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Projects and Features

Leisure gets a boost

The main sports hall takes shape

A replacement leisure centre in Newtownards showcases Ards and North Down Borough Council’s commitment to improved health and wellbeing. Martin Cooper reports.

Newtownards Leisure Centre, County Down
Main client: Ards and North Down Borough Council
Architect: McAdam Design
Main contractor: Heron Bros
Structural engineer: WYG
Steelwork contractor: Walter Watson
Steel tonnage: 650t
The construction market in Northern Ireland is currently buoyant as a wide variety of building projects are under way in the province.

According to figures from the Northern Ireland Statistics and Research Agency, the total volume of construction output in the fourth quarter of 2016 increased by 6.9%, which was 12.8% higher than the same period in 2015.

The outlook for this year and next is expected to remain at a similar level, which is good news for the construction industry in general.

One area which is seeing a lot of activity is the building of new leisure centres, as numerous existing facilities across the province come to the end of their useful lives.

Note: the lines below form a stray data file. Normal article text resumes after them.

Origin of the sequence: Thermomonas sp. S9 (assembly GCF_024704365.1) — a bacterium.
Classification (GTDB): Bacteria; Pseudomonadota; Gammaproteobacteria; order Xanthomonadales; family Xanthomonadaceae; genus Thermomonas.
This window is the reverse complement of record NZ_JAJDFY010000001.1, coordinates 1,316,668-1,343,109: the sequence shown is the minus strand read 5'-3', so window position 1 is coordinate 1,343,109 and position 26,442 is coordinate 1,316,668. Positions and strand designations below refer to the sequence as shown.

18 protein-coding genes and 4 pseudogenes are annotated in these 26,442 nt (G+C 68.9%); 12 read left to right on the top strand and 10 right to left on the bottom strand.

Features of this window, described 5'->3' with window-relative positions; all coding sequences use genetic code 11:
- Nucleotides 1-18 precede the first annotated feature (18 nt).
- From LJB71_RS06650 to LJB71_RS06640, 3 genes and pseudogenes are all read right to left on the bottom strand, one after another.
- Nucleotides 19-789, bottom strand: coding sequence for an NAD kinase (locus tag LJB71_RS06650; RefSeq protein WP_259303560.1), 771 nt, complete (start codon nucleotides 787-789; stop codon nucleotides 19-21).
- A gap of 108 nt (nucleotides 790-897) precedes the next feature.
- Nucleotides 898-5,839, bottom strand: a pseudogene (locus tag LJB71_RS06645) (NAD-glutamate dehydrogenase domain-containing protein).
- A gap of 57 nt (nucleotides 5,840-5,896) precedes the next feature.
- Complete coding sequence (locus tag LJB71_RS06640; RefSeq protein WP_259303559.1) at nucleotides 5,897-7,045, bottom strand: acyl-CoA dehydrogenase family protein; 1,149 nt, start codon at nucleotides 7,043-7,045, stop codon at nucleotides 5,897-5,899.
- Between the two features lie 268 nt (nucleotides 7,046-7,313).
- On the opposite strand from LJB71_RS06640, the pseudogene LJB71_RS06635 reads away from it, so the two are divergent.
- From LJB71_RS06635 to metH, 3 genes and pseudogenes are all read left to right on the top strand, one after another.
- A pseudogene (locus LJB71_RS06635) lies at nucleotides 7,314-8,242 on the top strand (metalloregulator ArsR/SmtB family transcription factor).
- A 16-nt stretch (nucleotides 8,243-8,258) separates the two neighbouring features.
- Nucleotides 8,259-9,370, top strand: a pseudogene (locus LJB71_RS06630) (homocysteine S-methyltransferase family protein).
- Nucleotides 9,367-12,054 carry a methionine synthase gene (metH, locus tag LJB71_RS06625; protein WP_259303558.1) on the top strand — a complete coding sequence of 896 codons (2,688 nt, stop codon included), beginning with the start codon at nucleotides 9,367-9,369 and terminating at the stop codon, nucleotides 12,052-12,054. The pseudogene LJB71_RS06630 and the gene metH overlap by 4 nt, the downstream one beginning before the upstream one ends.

An example of this is a new £30M leisure centre in Newtownards, County Down. Replacing an existing 1970s-built facility in the town, the new centre, which is due to complete at the end of 2018, is being built on land previously occupied by the Council-owned Dairy Hall Playing Fields and a small engineering works.

The new complex will offer a range of sports, recreation and family leisure facilities, including a six-lane 25m-long swimming pool, 20m-long teaching pool (both with moveable floors), water splash play and paddling pool, spa area, six-court sports hall, fitness suite, dance, cycle, spin studios, indoor soft play and café area.

It will also have an outdoor covered sports pitch, outdoor adventure play area, wheel park provision and a bike track.

The scheme has adopted a hybrid design, with structural steelwork being used for large parts of the leisure centre especially those areas with long spans, in conjunction with in-situ concrete and some glulam beams and columns.

“Leisure centres are usually complex structures as they have to accommodate numerous facilities under one roof,” says WYG Director Stephen Alford. “This project is no different, and so we’ve had to use different materials to achieve the finish and build the client required.”

The main steel element of the scheme is the sports hall which is formed with a series of 20m-long cellular beams. The cellular beams have been used for their efficiency and to allow ductwork and other services to be accommodated easily within the steelwork’s depth.

A series of 10m-high columns, founded on piled foundations, support the cellular roof rafters.

The main entrance will be located adjacent to the aquatics zone

Attached to the sports hall, which measures 20m × 30m, is a slightly smaller flexible space unit formed with 15m-long cellular roof rafters.